A wolf was reportedly caught by a private coyote trapper in the Big Hole Valley, MT on the 11th. The wolf apparently pulled the stake out of the ground and was gone by the time the trapper arrived. The trapper was using disposable stakes [disposable ground anchors that are driven in and then a flange flares out to secure them underground] that he believed should have held a wolf, but thought the ground had maybe gotten too wet, allowing the stakes to pull out. On the 18th, WS got a call from the same coyote trapper, who reported catching 2 more wolves in the same area. Because MFWP is in a control action to remove three members of the Battlefield pack because of recent livestock depredations, WS went out to euthanize them. An adult male was killed but, the other wolf broke the chain and escaped. On the 19th, 3 more wolves were captured by the same trapper, one pulled out of the trap but two were held. WS euthanized an adult female and a 60lb male pup and is continuing to trap to collar and release on-site. MFWP also voided the private landowner shoot-on-sight authorization. The trapper was using #3 Victor coil-spring traps. We thank the trapper for quickly reporting these incidental catches. Deliberate or negligent wolf trapping could result in prosecution. The trapper was reminded that while incidental catches are addressed by the 2005 10j regulations, after having caught wolves 6 times, with two escaping with his traps, he was responsible for taking steps to reduce the chances of that continuing to happen, such as by using bigger/deeper stakes, or by attaching traps much closer to stakes, or by also attaching longer stout chains and drags, or by using even weaker/smaller traps that would still hold coyotes but probably not wolves. He was very interested in finding ways to reduce his chances of incidental wolf captures. A monitoring flight by MFWP on the 20th found that the Battlefield pack [2 ad and 3 pups [one female pup is radioed] was at the other end of the Valley and not involved in these latest depredations, meaning a new multi-generational uncollared pack was involved with the depredations and had 3 members removed- possibly the uncollared Black Canyon. MFWP flew the area but did not detect any radio collars from missing wolves or adjacent packs. Plans are to radio and release any wolf captured. MT WS Traps will be pulled by Oct 22 as rifle hunting season opens in Montana the 23rd.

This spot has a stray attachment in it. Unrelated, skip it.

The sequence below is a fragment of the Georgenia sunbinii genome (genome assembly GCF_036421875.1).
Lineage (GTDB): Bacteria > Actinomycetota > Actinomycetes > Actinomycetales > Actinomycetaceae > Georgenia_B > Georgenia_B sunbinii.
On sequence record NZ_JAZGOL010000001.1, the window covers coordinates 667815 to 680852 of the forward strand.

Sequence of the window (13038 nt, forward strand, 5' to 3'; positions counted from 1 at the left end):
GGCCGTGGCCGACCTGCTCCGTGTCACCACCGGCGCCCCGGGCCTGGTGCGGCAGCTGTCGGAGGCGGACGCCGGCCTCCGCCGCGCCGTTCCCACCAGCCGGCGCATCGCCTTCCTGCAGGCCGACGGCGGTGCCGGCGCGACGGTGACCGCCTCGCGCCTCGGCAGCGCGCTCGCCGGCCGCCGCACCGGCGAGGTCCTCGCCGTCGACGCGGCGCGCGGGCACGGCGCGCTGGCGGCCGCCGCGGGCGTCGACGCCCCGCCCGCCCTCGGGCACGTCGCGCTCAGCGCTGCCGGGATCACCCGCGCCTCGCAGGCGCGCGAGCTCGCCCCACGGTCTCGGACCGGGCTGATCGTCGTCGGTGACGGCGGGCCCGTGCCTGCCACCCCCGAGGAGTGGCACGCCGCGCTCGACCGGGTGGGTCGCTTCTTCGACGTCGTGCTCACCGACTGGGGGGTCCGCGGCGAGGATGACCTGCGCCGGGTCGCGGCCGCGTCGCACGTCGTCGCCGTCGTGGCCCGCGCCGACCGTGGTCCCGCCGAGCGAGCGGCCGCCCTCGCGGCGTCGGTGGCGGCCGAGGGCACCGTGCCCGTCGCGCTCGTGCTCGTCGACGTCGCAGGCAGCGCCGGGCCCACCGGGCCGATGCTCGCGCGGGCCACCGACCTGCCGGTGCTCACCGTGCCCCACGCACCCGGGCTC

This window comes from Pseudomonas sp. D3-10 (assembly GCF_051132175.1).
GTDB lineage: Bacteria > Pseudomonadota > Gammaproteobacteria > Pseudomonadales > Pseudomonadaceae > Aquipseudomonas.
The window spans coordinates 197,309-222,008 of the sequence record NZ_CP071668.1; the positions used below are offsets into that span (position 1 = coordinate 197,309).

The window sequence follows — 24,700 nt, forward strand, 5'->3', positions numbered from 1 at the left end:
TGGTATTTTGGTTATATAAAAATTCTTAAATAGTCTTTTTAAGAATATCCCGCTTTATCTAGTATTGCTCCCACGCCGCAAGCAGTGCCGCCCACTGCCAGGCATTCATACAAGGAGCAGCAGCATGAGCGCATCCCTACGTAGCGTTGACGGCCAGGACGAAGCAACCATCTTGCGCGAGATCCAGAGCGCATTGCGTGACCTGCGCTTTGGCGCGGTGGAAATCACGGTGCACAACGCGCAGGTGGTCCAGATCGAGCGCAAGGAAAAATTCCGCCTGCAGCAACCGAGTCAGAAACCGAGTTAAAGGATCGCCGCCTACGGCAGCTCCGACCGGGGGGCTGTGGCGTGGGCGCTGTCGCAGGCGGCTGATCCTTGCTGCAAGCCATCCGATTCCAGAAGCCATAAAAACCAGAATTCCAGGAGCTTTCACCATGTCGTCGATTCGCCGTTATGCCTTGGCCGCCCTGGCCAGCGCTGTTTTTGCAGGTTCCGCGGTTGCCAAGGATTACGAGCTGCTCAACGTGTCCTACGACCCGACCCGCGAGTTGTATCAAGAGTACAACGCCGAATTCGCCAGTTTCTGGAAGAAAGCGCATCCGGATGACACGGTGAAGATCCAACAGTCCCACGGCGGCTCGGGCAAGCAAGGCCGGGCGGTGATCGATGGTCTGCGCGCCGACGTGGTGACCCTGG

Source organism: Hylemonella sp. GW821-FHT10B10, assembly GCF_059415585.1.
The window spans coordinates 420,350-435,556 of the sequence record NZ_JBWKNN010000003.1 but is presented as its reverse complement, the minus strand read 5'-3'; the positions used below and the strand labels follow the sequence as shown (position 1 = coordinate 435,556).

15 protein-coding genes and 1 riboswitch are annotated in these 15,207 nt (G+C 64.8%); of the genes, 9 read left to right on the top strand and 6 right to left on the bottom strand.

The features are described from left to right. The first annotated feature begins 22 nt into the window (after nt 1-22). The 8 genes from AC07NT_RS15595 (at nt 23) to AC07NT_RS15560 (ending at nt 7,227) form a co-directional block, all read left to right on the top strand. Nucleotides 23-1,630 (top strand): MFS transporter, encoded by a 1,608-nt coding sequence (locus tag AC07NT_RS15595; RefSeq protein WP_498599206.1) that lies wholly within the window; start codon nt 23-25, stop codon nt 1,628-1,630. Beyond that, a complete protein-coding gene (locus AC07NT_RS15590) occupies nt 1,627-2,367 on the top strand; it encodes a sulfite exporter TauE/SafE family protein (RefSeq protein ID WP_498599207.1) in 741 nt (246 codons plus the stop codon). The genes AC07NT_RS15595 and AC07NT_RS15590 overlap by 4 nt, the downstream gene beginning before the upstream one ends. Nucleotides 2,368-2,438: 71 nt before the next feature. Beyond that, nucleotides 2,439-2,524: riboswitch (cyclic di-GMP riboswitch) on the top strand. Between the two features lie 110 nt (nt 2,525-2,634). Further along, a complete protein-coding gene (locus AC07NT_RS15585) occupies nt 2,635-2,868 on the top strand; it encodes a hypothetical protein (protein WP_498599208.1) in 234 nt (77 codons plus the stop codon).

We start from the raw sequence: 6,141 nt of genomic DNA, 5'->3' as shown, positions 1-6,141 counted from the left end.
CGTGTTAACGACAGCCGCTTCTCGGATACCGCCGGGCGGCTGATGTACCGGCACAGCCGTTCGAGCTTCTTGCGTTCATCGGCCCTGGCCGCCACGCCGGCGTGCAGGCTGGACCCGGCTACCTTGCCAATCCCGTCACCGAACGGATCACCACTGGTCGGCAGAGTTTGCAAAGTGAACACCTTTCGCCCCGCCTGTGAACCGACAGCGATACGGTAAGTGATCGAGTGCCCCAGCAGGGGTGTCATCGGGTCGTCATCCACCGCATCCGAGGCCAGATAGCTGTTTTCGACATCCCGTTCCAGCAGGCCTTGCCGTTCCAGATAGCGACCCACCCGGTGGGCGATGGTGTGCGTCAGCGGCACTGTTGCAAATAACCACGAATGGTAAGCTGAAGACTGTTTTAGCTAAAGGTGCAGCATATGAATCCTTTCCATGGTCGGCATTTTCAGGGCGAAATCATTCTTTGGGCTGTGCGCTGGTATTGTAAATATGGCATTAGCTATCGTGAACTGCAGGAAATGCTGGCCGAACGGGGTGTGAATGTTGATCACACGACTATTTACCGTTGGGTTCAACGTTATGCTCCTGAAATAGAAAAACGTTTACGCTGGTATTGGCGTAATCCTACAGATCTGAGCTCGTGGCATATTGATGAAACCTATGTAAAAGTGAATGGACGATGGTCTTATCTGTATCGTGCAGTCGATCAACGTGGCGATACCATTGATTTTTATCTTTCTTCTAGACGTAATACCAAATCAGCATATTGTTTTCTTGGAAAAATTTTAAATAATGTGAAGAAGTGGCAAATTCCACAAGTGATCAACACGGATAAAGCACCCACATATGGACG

On the 15th, MT WS specialist Bart Smith confirmed 2 heifers were attacked by wolves in the Big Hole Valley on a private ranch. The heifers were attacked on the 13th and died on the 15th. Efforts are already underway to remove the remaining members of the Battlefield pack. At least 2 wolves are left in this pack: the alpha female and the collared female pup. A state shoot-on-sight permit was issued to the ranch manager for up to 2 wolves while agency control continues. [Please See monitoring section above]- an uncollared adult male that was accidently captured by a coyote trapper in the Big Hole was euthanized by MT WS on the 18th and two others were euthanized on the 19th. It turns out an uncollared pack, probably Black Canyon, were likely responsible for the depredations and had 3 pack members killed by agency control.

On the 12th, MT WS confirmed that a calf was killed by the Freezeout pack, on private land NE of Dillon, MT. MFWP authorized removal by WS and issued written authorization to the landowner to shoot wolves on sight- until a total of 4 wolves were removed by either agency action or the landowner. On the 14th, WS removed the radioed alpha female #115 and an uncollared female pup. On the 15th, GPS collared male SW37 [the GPS collar was being used as part of a MSU and MFWP elk/wolf study] and a young adult male were killed. A 2-yr-old female was darted and the GPS collar placed on her. She is now the only collared animal in that pack that now consists of her and 2 pups. Agency control is over unless there are further problems, and the private landowner shoot-on-sight permit was cancelled.